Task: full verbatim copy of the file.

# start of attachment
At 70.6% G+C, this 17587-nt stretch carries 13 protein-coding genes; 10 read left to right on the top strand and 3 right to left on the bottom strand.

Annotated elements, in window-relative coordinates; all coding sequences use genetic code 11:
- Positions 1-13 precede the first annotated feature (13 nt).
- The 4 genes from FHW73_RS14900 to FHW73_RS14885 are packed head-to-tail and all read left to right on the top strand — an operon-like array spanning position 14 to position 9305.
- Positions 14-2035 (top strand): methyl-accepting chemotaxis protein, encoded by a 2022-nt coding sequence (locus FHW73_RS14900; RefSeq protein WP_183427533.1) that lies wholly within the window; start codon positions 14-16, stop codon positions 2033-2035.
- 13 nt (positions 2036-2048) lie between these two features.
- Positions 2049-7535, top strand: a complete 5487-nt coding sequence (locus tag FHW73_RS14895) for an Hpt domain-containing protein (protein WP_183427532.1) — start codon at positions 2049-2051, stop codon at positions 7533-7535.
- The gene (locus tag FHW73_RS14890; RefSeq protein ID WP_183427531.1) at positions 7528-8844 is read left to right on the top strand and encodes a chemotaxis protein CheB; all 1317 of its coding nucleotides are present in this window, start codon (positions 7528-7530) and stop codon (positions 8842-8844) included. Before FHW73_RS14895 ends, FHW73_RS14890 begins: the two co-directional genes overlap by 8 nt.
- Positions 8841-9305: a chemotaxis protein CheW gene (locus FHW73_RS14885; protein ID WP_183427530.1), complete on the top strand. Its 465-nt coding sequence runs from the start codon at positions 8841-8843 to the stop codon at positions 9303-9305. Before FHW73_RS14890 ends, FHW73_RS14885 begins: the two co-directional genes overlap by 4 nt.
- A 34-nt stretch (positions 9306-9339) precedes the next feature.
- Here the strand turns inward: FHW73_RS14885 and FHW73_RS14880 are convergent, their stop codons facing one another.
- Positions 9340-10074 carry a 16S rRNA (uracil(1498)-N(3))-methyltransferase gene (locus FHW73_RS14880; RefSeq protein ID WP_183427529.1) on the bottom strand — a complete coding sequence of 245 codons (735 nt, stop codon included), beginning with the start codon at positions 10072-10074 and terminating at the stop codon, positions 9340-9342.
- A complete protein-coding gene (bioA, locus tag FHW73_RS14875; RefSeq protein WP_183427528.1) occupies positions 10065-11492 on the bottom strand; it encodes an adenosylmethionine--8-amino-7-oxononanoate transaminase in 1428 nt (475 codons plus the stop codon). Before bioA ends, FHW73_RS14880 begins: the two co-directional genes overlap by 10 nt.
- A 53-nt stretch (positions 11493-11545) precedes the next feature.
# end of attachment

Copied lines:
At 70.6% G+C, this 17587-nt stretch carries 13 protein-coding genes; 10 read left to right on the top strand and 3 right to left on the bottom strand.

Annotated elements, in window-relative coordinates; all coding sequences use genetic code 11:
- Positions 1-13 precede the first annotated feature (13 nt).
- The 4 genes from FHW73_RS14900 to FHW73_RS14885 are packed head-to-tail and all read left to right on the top strand — an operon-like array spanning position 14 to position 9305.
- Positions 14-2035 (top strand): methyl-accepting chemotaxis protein, encoded by a 2022-nt coding sequence (locus FHW73_RS14900; RefSeq protein WP_183427533.1) that lies wholly within the window; start codon positions 14-16, stop codon positions 2033-2035.
- 13 nt (positions 2036-2048) lie between these two features.
- Positions 2049-7535, top strand: a complete 5487-nt coding sequence (locus tag FHW73_RS14895) for an Hpt domain-containing protein (protein WP_183427532.1) — start codon at positions 2049-2051, stop codon at positions 7533-7535.
- The gene (locus tag FHW73_RS14890; RefSeq protein ID WP_183427531.1) at positions 7528-8844 is read left to right on the top strand and encodes a chemotaxis protein CheB; all 1317 of its coding nucleotides are present in this window, start codon (positions 7528-7530) and stop codon (positions 8842-8844) included. Before FHW73_RS14895 ends, FHW73_RS14890 begins: the two co-directional genes overlap by 8 nt.
- Positions 8841-9305: a chemotaxis protein CheW gene (locus FHW73_RS14885; protein ID WP_183427530.1), complete on the top strand. Its 465-nt coding sequence runs from the start codon at positions 8841-8843 to the stop codon at positions 9303-9305. Before FHW73_RS14890 ends, FHW73_RS14885 begins: the two co-directional genes overlap by 4 nt.
- A 34-nt stretch (positions 9306-9339) precedes the next feature.
- Here the strand turns inward: FHW73_RS14885 and FHW73_RS14880 are convergent, their stop codons facing one another.
- Positions 9340-10074 carry a 16S rRNA (uracil(1498)-N(3))-methyltransferase gene (locus FHW73_RS14880; RefSeq protein ID WP_183427529.1) on the bottom strand — a complete coding sequence of 245 codons (735 nt, stop codon included), beginning with the start codon at positions 10072-10074 and terminating at the stop codon, positions 9340-9342.
- A complete protein-coding gene (bioA, locus tag FHW73_RS14875; RefSeq protein WP_183427528.1) occupies positions 10065-11492 on the bottom strand; it encodes an adenosylmethionine--8-amino-7-oxononanoate transaminase in 1428 nt (475 codons plus the stop codon). Before bioA ends, FHW73_RS14880 begins: the two co-directional genes overlap by 10 nt.
- A 53-nt stretch (positions 11493-11545) precedes the next feature.